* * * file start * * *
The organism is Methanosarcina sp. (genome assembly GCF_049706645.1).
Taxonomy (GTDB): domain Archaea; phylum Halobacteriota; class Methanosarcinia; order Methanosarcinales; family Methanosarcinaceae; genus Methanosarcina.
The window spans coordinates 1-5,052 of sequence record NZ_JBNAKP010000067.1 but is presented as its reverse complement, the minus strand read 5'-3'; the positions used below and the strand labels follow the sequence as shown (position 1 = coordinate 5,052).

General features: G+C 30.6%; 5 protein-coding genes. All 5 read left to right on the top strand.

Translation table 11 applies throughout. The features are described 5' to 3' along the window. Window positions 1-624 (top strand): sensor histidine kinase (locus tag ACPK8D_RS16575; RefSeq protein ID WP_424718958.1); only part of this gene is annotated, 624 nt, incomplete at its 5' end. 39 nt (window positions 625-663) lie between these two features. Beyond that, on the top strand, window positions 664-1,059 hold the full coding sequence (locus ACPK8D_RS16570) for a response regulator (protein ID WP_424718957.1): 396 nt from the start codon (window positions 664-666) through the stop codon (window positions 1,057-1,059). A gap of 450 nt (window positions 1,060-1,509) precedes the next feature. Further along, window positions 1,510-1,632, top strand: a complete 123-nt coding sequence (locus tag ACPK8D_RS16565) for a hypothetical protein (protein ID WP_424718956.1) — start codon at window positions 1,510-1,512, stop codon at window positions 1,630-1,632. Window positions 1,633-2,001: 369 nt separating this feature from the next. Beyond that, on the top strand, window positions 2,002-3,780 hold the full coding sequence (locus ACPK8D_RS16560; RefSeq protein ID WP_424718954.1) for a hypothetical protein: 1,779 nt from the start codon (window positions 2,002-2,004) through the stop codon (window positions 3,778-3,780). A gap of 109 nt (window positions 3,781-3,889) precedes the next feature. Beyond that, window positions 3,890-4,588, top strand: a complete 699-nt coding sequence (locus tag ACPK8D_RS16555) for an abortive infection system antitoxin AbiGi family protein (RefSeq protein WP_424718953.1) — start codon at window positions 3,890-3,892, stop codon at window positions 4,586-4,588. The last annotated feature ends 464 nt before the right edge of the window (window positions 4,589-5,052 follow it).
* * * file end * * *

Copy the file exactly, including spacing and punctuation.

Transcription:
The organism is Methanosarcina sp. (genome assembly GCF_049706645.1).
Taxonomy (GTDB): domain Archaea; phylum Halobacteriota; class Methanosarcinia; order Methanosarcinales; family Methanosarcinaceae; genus Methanosarcina.
The window spans coordinates 1-5,052 of sequence record NZ_JBNAKP010000067.1 but is presented as its reverse complement, the minus strand read 5'-3'; the positions used below and the strand labels follow the sequence as shown (position 1 = coordinate 5,052).

General features: G+C 30.6%; 5 protein-coding genes. All 5 read left to right on the top strand.

Translation table 11 applies throughout. The features are described 5' to 3' along the window. Window positions 1-624 (top strand): sensor histidine kinase (locus tag ACPK8D_RS16575; RefSeq protein ID WP_424718958.1); only part of this gene is annotated, 624 nt, incomplete at its 5' end. 39 nt (window positions 625-663) lie between these two features. Beyond that, on the top strand, window positions 664-1,059 hold the full coding sequence (locus ACPK8D_RS16570) for a response regulator (protein ID WP_424718957.1): 396 nt from the start codon (window positions 664-666) through the stop codon (window positions 1,057-1,059). A gap of 450 nt (window positions 1,060-1,509) precedes the next feature. Further along, window positions 1,510-1,632, top strand: a complete 123-nt coding sequence (locus tag ACPK8D_RS16565) for a hypothetical protein (protein ID WP_424718956.1) — start codon at window positions 1,510-1,512, stop codon at window positions 1,630-1,632. Window positions 1,633-2,001: 369 nt separating this feature from the next. Beyond that, on the top strand, window positions 2,002-3,780 hold the full coding sequence (locus ACPK8D_RS16560; RefSeq protein ID WP_424718954.1) for a hypothetical protein: 1,779 nt from the start codon (window positions 2,002-2,004) through the stop codon (window positions 3,778-3,780). A gap of 109 nt (window positions 3,781-3,889) precedes the next feature. Beyond that, window positions 3,890-4,588, top strand: a complete 699-nt coding sequence (locus tag ACPK8D_RS16555) for an abortive infection system antitoxin AbiGi family protein (RefSeq protein WP_424718953.1) — start codon at window positions 3,890-3,892, stop codon at window positions 4,586-4,588. The last annotated feature ends 464 nt before the right edge of the window (window positions 4,589-5,052 follow it).